Eventually I started chatting to other mothers about what they fed their babies and many of them admitted to only buying the baby food from the shop. This was due to a number of different reasons: some moms just didn’t have the time to cook baby food, others lacked the inspiration and didn’t know what to cook, while still others said they’d tried and given up because their babies didn’t like it. A lot of them revealed that mealtime wasn’t a fun time in their home and that there were only a few things they could get their babies to eat. I’ll always remember one of my friends saying she was so desperate for her daughter to eat, she put apple sauce on everything as this was the one and only thing she liked. I realized how lucky I was to have a baby like Maxi who is such a good eater. But then I also realized that the reason she was such a good eater was because I had consistently palate-trained her right from the start.
This was my Aha! Moment, where I realized that palate-training really works and where the idea for Little Foodie Club began. I felt a real need to share my experience with other parents and enable those who weren’t able to cook their own baby food to still palate-train their babies and raise healthy eaters by supplying them with delicious fresh homemade baby food.
After months of research and menu development as well as getting all of the legal stuff like health permits in place, Little Foodie Club finally launched last month. It was a hell of a journey to get there but we are now delivering handmade, organic baby food all across Los Angeles. Some of our signature baby purees are: apples, pears and rooibos tea; baby Bolognese (pictured) made with slow-cooked organic beef, vegetables and Italian herbs; lamb, potato, spinach and rosemary; and sweet potato and garbanzo bean curry with mild spices and coconut. Our simplest purees are not just vegetables: our carrot puree for instance is made with homemade chicken bone broth and has a hint of turmeric in it for added flavor; while cauliflower comes with a bit of pear and tarragon.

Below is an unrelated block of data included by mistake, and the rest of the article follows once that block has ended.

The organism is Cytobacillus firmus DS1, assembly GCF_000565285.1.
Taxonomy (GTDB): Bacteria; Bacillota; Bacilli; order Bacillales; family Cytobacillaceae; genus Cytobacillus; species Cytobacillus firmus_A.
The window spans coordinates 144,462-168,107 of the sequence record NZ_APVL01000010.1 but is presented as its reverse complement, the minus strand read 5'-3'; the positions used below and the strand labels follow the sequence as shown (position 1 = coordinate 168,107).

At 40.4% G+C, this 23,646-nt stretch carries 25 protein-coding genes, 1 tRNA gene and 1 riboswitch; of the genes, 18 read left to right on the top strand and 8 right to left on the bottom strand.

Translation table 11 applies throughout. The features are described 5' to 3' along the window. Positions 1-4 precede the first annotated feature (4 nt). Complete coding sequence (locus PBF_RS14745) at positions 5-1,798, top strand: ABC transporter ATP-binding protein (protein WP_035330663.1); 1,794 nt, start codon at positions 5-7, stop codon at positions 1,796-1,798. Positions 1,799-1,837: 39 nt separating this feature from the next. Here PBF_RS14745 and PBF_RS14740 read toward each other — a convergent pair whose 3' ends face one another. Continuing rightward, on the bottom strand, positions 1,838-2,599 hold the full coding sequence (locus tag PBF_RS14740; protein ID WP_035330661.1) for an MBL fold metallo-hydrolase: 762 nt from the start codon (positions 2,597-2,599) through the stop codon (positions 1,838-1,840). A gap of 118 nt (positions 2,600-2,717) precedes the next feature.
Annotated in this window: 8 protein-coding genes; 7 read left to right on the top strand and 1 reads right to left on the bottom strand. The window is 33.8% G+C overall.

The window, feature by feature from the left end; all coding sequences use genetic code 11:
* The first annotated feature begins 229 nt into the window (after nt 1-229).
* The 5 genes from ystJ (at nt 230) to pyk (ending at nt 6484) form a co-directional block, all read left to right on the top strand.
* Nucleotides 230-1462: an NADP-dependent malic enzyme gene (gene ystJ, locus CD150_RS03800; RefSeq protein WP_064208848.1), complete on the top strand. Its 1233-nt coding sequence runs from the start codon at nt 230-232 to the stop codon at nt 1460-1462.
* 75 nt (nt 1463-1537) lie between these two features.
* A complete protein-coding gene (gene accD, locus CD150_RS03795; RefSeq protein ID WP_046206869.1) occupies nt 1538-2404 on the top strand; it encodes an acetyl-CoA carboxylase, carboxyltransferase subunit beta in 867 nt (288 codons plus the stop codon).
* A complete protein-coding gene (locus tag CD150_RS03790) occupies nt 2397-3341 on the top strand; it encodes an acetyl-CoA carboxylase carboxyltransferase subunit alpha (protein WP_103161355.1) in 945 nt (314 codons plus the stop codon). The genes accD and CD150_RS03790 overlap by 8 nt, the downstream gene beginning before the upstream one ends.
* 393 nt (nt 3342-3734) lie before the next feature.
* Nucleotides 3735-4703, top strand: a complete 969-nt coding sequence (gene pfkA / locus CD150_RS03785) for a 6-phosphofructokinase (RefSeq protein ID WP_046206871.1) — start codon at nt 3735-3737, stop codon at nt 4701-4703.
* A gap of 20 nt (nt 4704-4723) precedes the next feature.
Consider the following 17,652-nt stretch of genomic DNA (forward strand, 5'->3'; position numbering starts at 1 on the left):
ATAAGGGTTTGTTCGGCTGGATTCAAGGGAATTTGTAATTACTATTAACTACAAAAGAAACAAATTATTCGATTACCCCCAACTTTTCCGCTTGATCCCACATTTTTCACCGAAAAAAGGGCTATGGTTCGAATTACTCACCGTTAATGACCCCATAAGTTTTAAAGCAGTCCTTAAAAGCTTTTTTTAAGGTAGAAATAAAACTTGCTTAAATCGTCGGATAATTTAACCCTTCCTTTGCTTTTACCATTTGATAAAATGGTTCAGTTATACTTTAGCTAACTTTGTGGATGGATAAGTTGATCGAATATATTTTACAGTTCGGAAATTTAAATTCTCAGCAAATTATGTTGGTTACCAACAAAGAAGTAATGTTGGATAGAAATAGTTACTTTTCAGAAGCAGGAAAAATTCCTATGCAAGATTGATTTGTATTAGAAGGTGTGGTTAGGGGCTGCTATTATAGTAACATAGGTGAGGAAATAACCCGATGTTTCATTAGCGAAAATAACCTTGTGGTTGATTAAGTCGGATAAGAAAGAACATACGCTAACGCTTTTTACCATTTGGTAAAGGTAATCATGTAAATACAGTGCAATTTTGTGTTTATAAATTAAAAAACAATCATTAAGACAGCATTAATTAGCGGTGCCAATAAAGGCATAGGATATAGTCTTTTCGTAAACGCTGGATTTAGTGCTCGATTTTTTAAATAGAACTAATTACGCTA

The idea is to provide healthy delicious food that will really open up a baby’s palate, get them used to a wide variety of different ingredients, herbs and gentle spices and inspire them to love fresh, healthy and delicious food right from the start.
Today, Maxine is a toddler who loves to eat and is always open to trying new things. She doesn’t like everything but she’ll always give things a try. She’s now at an age where she can join us at the dinner table and thanks to her eating with us, we are eating a healthy, varied diet together as a family. Of course, there are days when I’d love to reach for the chicken nuggets but when I dare to serve her processed foods, she turns her nose up and demands something fresh and tasty. Like those French kids, her palate has been trained.